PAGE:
If I am caught in traffic and rushing to get home so I can unwind and relax, I naturally find myself changing lanes and unsuccessfully trying to beat the crowd (I did learn to drive in Chicago). Occasionally on those days, a sound, a smell, or a sunbeam grounds my thoughts into now. I feel the tension in my shoulders dissipate as I slow down and look at all the others on the road as fellow humans who are also eager to get home to their families. And I relax and listen to a podcast or find a good song on the radio or turn it off and sometimes even enjoy the extra time to myself to think.

If I am caught in an anxious mindset about my spiritual upheaval and the ripples it’s causing in my family, and I stop and watch my kids play or get outside and get into my body, I experience a calm shift in perspective. This way I’m able to shelve my divine worries and eternal concerns and enjoy the present moment with intention.

Throughout my life nature has patiently and gradually taught me mindfulness. Time slowed down when I eagerly watched the skies for lightning during a Midwestern thunderstorm. My thoughts quieted while I sat at the beach and watched the sunset over the water during my summers as a lifeguard. I appreciated the present moment with my whole body when I savored the feeling of the sun on my skin and the wind in my hair. Watching the light dance over the unbelievably teal surface of a glacial lake in Montana made me speechless with awe. My easily distracted brain focused when I followed the joyful and erratic path of a butterfly through my backyard.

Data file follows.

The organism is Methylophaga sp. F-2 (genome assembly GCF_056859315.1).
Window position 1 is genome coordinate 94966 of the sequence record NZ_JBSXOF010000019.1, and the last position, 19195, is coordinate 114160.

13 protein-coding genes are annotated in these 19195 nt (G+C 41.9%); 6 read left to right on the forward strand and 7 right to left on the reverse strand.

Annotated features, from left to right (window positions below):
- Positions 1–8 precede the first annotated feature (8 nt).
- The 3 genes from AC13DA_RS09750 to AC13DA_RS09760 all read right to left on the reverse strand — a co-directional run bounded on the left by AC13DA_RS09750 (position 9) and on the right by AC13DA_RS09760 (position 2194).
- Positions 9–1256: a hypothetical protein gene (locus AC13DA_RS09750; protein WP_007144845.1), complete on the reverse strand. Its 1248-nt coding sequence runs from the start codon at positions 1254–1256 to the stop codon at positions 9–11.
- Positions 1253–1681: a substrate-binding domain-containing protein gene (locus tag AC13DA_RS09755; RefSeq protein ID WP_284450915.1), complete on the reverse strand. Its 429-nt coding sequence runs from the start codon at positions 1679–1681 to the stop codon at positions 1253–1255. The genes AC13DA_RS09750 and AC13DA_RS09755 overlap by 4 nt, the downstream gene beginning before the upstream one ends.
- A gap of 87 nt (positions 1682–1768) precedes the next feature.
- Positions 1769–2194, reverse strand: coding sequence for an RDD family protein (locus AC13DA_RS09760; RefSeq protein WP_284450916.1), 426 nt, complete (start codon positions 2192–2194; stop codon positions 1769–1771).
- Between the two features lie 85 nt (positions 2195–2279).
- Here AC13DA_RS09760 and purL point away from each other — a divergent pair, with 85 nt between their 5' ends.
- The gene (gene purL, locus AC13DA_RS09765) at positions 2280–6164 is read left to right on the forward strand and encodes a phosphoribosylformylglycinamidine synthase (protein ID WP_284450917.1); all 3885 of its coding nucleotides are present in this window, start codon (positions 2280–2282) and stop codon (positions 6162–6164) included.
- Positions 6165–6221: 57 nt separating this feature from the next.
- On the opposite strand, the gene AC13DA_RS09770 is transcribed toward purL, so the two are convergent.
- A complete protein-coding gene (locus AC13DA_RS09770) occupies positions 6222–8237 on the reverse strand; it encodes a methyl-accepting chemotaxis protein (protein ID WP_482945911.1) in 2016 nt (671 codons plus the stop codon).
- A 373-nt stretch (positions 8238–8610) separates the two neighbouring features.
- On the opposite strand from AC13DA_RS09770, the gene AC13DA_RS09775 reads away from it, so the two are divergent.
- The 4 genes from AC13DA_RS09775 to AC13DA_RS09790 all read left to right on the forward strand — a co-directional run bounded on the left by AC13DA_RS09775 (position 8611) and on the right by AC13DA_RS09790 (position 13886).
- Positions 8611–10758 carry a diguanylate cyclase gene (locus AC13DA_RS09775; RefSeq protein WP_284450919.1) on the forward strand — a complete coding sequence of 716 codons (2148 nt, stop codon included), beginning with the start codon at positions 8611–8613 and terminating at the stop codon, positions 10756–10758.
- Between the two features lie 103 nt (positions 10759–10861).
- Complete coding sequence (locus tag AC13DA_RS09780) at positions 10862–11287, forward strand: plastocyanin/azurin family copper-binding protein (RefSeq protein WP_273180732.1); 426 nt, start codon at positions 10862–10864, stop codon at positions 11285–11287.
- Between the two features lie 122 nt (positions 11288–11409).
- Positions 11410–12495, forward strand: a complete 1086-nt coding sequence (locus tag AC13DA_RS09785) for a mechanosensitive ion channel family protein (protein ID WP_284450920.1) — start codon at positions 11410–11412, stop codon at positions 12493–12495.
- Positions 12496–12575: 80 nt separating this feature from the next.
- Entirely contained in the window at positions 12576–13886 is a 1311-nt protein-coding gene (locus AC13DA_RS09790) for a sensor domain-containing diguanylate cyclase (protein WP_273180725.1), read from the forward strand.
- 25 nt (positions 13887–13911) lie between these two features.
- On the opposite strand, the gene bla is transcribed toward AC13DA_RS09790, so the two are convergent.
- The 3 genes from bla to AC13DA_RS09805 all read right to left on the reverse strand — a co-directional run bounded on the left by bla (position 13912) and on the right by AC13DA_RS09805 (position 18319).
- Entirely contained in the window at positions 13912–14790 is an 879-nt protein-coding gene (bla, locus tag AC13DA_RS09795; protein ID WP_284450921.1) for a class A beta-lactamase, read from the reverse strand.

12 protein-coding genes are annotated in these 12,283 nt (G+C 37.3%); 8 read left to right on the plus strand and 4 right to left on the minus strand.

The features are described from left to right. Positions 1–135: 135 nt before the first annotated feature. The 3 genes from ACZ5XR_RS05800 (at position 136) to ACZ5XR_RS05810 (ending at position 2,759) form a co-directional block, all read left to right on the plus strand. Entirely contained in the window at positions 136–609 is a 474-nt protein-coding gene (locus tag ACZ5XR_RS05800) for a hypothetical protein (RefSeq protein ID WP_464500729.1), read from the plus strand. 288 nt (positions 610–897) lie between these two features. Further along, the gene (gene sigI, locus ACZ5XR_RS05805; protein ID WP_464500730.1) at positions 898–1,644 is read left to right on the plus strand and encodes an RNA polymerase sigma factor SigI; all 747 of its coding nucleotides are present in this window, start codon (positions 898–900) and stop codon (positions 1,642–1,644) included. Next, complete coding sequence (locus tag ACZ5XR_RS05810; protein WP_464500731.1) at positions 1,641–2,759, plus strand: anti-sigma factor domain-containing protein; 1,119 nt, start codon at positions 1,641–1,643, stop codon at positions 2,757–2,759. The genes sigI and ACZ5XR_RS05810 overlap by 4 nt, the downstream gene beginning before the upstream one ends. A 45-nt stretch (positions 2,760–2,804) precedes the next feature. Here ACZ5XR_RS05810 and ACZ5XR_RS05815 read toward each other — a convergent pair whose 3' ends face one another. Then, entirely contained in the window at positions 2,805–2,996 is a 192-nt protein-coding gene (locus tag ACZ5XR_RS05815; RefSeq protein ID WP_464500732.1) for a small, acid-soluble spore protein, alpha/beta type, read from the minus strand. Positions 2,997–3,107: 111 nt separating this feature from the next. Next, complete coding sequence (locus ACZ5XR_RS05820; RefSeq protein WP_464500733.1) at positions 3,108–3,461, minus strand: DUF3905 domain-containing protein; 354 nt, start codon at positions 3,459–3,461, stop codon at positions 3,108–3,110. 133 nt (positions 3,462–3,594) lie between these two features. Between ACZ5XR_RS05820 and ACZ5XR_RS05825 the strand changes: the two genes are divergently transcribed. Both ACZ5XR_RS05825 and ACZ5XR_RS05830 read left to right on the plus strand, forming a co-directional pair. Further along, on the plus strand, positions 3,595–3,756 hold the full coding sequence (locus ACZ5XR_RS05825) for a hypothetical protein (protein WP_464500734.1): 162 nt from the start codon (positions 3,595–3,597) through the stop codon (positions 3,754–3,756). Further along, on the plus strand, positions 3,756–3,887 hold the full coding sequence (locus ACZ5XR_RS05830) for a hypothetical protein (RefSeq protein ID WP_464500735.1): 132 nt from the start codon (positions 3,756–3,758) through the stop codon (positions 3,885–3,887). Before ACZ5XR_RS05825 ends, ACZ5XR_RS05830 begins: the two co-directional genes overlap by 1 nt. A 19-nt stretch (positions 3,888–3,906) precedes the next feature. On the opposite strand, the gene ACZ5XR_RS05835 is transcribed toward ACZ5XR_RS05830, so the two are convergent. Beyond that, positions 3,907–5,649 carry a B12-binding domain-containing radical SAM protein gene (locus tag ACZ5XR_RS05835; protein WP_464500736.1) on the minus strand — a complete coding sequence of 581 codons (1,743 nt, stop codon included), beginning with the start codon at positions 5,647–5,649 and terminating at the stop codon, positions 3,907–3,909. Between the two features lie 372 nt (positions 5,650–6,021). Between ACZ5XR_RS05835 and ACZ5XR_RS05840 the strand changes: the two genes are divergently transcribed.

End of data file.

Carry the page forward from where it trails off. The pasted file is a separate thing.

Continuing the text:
This article is adapted from Giving Up God: Resurrecting a Spirituality of Love and Wonder by Sarah Henn Hayward.

Sarah Henn Hayward

Sarah Henn Hayward is a writer, a voracious reader, a deep thinker, a curious learner, a nature lover, a brave adventurer, an Enneagram 7, a former Christian, a doctor of physical therapy, and a loyal friend. Her blog at sarahhennhayward.com highlights the books of marginalized communities, and she is active on Instagram as @shaywardwrites. Hayward is the author of Sedona and the Sloth: Kid Critter Series #1. She lives in Spokane, Washington with her husband Dan and her two children.